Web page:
This is Brennan Horn, he does private training sessions with Aaron. He is an all star baseball player and a standout athlete. Aaron calls him “spark plug” most of the time. Since he has been cross training in boxing his baseball performance has improved dramatically. He is a natural athlete an a joy to train. He is my athlete of the month not just for kids but for all ages. What he lacks in height and weight he more than makes up for with attitude and intensity. Brennan is going places and TCB is proud to be behind him.
Panantukan is a term many of Guro Dan Inosanto’s Instructors used when describing the empty hand striking arts of the Philippines. The other commonly used term was Sikaran, but back in the 70’s many martial artist thought Guro Inosanto was saying Shotokan, which is a martial art from Japan and entirely different. So to differentiate the arts, many of his Instructors told him to use the term Panantukan. The term Pangamut was also used for empty hand aspects of Filipino Martial Arts but it’s original use was “highly skilled” with both weapons AND empty hands.
Filipinos have always been skilled boxers. Coming from the use of weapons, they understood the need for footwork. The great Muhammod Ali, famous for his footwork, traveled to the Philippines where he returned with great footwork. These Filipino boxers kept their hands in close to the body and face to keep them from getting hit or cut by weapons. They used body shifting, head movement and footwork. These were elements that were unseen by American boxers until the time of the American occupation of the Philippines. During which time the American soldiers introduced boxing as a sport and more humane way of setteling disputes. Filipinos took to this sport with gusto. This lead to many famous Filipino boxers back in the 30’s, 40’s and 50’s. You can review my notes on older posts in this blog for more information on boxers from that era.
In fact, when you look at boxing now, you are seeing a version of Panantukan. The early pioneers of Western Boxing had the upright or leaned back posture of European Boxing. With hands held out away from the body, palms up in what we refer to as the “John Sullivan” stance. In contrast to what boxing began to look like when the Americans met the Filipino! After that, boxing was never the same, boxers used footwork, not shuffleing. They kept their hands up and in tight, not extended as before. They moved their heads and shifted the body. None of that had ever happend in boxing before the Filipino influence. You can still see a difference today in American Boxing vs. European Boxing. It’s not as pronounced as before, but they still don’t look or move quite like the American version of today.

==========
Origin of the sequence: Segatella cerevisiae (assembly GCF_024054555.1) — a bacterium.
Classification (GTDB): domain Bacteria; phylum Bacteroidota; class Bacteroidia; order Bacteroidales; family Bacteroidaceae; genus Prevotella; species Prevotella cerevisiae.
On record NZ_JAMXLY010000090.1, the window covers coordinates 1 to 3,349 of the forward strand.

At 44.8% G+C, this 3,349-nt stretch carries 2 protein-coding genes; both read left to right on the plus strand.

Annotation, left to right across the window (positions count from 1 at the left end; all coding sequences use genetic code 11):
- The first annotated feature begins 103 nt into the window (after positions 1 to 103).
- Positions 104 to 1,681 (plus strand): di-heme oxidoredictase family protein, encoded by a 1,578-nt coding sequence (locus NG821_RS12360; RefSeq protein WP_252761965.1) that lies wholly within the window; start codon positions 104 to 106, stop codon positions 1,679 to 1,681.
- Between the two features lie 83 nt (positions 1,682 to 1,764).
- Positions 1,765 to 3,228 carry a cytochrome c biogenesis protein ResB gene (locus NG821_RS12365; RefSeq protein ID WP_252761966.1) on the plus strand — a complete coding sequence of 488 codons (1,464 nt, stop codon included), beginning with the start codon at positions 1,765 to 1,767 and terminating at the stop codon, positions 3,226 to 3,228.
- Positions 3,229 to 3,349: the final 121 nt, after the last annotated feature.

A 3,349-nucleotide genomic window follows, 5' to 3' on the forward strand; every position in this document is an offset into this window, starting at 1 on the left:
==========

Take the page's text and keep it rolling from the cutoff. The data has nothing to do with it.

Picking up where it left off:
Today Panantukan is considred to be one of the most well rounded and versitle striking systems in the martial arts world. It includes the use of destructions to the arms and legs, making it hard for the opponent to punch, parry or move. It uses a wide variety of strikes, from punches, to eye jabs, forearm strikes, elbows, even head butts. For this reason many people like to use the term “Dirty Boxing” when they talk about Panantukan, however, it’s only dirty if you are thinking of it in terms of sport! If you are talking about real fighting nothing is dirty, just effective and non effective! The art also includes the use of gaining control of the opponent by grabbing the neck, pushing to off-balance and even stepping on his foot! All to gain advantage and put yourself in a postition to hit more effectively and so he can hit less effectively.